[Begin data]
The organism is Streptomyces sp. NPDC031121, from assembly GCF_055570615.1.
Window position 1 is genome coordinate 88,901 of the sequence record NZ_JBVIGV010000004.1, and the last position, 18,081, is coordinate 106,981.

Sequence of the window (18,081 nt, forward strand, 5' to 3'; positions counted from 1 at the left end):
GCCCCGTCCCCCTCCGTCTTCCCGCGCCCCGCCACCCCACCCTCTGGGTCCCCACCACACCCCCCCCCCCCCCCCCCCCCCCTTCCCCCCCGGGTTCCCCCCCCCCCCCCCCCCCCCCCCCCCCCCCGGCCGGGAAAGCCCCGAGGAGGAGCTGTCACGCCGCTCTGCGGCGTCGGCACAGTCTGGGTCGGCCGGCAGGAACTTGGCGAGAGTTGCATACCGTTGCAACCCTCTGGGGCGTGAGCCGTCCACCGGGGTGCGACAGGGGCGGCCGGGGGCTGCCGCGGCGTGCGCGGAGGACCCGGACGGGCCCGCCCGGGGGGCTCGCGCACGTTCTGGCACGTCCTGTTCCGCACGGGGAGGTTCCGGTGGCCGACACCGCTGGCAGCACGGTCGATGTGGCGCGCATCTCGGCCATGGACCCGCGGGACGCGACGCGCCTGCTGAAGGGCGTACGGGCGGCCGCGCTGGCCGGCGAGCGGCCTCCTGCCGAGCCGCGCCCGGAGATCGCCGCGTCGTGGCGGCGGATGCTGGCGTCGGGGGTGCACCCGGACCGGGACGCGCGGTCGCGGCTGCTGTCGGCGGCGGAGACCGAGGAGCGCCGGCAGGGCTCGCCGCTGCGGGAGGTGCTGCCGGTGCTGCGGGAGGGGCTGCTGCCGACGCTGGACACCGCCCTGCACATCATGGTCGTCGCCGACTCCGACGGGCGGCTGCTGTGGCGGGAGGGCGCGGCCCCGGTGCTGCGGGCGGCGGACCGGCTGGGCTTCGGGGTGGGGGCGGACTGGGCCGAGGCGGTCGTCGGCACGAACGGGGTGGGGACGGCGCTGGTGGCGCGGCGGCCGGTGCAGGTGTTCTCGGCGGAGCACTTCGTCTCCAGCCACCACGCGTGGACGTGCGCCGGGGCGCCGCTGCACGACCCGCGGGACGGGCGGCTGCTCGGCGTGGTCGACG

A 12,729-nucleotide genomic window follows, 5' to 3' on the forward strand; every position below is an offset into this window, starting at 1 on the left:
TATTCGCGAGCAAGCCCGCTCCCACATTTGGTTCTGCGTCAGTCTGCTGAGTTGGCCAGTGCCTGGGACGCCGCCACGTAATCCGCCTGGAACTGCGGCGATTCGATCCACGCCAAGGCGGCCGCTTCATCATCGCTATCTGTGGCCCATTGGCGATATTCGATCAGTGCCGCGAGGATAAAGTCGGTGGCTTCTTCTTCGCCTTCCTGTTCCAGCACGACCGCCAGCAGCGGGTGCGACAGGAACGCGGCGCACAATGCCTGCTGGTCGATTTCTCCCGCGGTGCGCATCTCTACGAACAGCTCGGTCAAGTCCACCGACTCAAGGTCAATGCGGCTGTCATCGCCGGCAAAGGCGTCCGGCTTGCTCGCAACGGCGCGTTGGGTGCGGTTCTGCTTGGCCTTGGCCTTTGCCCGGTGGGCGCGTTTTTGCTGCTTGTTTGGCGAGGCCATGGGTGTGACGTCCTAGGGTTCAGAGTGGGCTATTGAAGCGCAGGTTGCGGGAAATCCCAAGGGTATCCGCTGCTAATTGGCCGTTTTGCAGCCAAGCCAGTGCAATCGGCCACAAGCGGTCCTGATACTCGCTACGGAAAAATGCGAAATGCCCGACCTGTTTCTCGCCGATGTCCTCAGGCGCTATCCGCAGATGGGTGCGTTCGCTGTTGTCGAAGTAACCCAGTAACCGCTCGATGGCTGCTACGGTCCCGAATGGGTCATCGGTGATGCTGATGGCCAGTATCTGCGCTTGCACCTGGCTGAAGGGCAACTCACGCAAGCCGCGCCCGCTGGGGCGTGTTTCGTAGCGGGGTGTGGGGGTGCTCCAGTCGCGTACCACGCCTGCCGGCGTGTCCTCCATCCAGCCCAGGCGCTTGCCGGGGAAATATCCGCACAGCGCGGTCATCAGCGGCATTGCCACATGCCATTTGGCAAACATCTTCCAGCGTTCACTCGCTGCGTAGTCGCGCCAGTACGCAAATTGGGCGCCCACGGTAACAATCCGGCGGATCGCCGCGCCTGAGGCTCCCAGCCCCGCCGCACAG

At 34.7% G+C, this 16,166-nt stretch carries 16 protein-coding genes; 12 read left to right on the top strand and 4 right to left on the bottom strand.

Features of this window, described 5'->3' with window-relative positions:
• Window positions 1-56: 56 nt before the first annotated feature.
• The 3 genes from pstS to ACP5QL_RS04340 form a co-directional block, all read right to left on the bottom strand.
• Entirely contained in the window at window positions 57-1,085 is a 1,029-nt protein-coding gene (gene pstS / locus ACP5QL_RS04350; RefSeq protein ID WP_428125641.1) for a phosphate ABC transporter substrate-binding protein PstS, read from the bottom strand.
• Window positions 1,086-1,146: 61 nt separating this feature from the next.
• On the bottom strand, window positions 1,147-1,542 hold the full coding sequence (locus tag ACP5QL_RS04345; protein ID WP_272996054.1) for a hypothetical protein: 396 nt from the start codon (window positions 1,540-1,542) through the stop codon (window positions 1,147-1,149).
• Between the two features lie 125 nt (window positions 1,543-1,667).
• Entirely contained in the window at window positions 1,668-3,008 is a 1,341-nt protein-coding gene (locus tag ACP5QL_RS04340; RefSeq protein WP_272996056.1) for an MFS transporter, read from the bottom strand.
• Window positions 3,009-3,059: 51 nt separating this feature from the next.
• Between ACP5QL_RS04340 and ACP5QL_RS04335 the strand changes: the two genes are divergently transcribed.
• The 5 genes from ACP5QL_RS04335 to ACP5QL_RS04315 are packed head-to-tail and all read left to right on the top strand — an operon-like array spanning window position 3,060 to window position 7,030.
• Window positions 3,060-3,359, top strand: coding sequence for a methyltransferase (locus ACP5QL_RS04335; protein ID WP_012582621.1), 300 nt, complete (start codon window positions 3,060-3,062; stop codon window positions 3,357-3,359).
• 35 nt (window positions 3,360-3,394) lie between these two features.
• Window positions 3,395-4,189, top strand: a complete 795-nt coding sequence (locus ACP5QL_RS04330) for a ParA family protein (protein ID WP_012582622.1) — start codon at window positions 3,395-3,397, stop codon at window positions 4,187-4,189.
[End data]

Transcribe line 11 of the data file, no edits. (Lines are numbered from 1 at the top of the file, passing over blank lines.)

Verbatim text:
• Entirely contained in the window at window positions 57-1,085 is a 1,029-nt protein-coding gene (gene pstS / locus ACP5QL_RS04350; RefSeq protein ID WP_428125641.1) for a phosphate ABC transporter substrate-binding protein PstS, read from the bottom strand.